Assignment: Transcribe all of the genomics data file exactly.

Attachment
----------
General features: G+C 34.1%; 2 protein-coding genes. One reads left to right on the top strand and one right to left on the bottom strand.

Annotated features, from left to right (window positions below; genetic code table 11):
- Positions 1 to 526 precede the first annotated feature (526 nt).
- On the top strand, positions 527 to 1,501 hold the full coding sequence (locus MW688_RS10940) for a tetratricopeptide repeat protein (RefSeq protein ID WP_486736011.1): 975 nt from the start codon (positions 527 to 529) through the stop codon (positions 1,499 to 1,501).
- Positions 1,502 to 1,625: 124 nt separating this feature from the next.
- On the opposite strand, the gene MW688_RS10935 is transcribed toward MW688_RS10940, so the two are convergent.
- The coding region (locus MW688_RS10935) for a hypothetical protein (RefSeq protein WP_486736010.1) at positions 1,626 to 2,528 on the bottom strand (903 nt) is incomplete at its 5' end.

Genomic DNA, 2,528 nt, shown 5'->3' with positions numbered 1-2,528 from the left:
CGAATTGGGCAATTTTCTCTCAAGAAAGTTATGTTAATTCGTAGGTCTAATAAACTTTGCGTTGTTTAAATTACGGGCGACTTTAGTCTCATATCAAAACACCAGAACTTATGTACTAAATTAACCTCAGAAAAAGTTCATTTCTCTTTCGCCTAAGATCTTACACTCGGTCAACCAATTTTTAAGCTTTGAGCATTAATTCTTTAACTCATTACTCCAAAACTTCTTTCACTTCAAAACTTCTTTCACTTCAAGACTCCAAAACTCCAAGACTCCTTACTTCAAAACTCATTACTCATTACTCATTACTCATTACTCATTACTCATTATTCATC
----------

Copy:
General features: G+C 34.1%; 2 protein-coding genes. One reads left to right on the top strand and one right to left on the bottom strand.

Annotated features, from left to right (window positions below; genetic code table 11):
- Positions 1 to 526 precede the first annotated feature (526 nt).
- On the top strand, positions 527 to 1,501 hold the full coding sequence (locus MW688_RS10940) for a tetratricopeptide repeat protein (RefSeq protein ID WP_486736011.1): 975 nt from the start codon (positions 527 to 529) through the stop codon (positions 1,499 to 1,501).
- Positions 1,502 to 1,625: 124 nt separating this feature from the next.
- On the opposite strand, the gene MW688_RS10935 is transcribed toward MW688_RS10940, so the two are convergent.
- The coding region (locus MW688_RS10935) for a hypothetical protein (RefSeq protein WP_486736010.1) at positions 1,626 to 2,528 on the bottom strand (903 nt) is incomplete at its 5' end.

Genomic DNA, 2,528 nt, shown 5'->3' with positions numbered 1-2,528 from the left:
CGAATTGGGCAATTTTCTCTCAAGAAAGTTATGTTAATTCGTAGGTCTAATAAACTTTGCGTTGTTTAAATTACGGGCGACTTTAGTCTCATATCAAAACACCAGAACTTATGTACTAAATTAACCTCAGAAAAAGTTCATTTCTCTTTCGCCTAAGATCTTACACTCGGTCAACCAATTTTTAAGCTTTGAGCATTAATTCTTTAACTCATTACTCCAAAACTTCTTTCACTTCAAAACTTCTTTCACTTCAAGACTCCAAAACTCCAAGACTCCTTACTTCAAAACTCATTACTCATTACTCATTACTCATTACTCATTACTCATTATTCATC